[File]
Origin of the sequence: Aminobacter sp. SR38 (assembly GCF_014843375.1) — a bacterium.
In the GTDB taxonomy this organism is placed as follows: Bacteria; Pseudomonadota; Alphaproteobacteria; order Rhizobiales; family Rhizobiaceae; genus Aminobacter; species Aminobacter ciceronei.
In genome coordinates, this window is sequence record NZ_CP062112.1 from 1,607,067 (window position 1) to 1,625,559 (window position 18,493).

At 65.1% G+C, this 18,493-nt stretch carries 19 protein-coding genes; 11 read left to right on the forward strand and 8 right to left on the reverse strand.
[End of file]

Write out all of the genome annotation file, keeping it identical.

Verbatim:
Origin of the sequence: Aminobacter sp. SR38 (assembly GCF_014843375.1) — a bacterium.
In the GTDB taxonomy this organism is placed as follows: Bacteria; Pseudomonadota; Alphaproteobacteria; order Rhizobiales; family Rhizobiaceae; genus Aminobacter; species Aminobacter ciceronei.
In genome coordinates, this window is sequence record NZ_CP062112.1 from 1,607,067 (window position 1) to 1,625,559 (window position 18,493).

At 65.1% G+C, this 18,493-nt stretch carries 19 protein-coding genes; 11 read left to right on the forward strand and 8 right to left on the reverse strand.